No GM worked harder this season than Elton Brand, who managed to pull off two blockbuster trades in four months:
The Sixers were widely considered to be the winners in the trade, as they acquired another All-Star caliber player in Harris, a serviceable backup center in Boban, and a surprising role player in Mike Scott.
Perhaps more importantly, Philadelphia also introduced the world to Bobi and Tobi:
The March 20th game versus the Boston Celtics had a little bit of everything: a double-digit comeback, flagrant fouls, dominant performances, and even an ejection.
Boston came out hot in the first quarter, silencing the Wells Fargo Center as they built a 15-point lead in the first half. In the second quarter, chippy play between Joel Embiid and Marcus Smart led to the ejection of Smart and seemed to light a fire under the Sixers big man. Embiid went on to score the next eight points for Philadelphia as they chipped away at the lead in the second half.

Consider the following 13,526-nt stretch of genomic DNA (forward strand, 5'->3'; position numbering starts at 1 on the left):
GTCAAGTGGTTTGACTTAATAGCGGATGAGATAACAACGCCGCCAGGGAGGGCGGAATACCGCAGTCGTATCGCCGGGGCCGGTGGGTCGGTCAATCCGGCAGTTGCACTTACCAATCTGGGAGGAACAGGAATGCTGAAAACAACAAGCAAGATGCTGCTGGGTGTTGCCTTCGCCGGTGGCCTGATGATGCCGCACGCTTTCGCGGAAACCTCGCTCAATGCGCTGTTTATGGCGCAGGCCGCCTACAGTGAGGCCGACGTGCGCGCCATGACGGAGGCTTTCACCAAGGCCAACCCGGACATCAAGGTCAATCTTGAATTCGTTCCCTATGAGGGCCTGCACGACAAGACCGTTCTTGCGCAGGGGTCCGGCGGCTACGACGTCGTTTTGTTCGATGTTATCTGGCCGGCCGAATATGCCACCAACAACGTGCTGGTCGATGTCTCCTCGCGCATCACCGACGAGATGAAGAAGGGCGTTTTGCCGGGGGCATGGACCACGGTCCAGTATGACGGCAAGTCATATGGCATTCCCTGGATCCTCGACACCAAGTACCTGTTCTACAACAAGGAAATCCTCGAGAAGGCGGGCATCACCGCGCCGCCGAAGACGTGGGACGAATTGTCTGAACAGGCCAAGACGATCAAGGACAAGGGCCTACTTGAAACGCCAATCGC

The Sixers went on to defeat Boston 118-115, highlighted by another monster night from Joel Embiid with 37 points and 22 rebounds.
Much like the regular season, Philadelphia got off to a slow start in the playoffs as well. Behind brilliant performances from D’Angelo Russell and Caris LeVert, the Brooklyn Nets stole homecourt advantage right away, defeating the Sixers 111-102 in Game 1. In addition to immediately casting doubt on whether or not Philadelphia was a true contender, Game 1 was also the setting for Amir Johnson’s ‘phonegate’ incident.
Game 2 at Wells Fargo Center put those doubts to rest however, as the 76ers bounced back in a big way to tie the series at 1-1, making history along the way.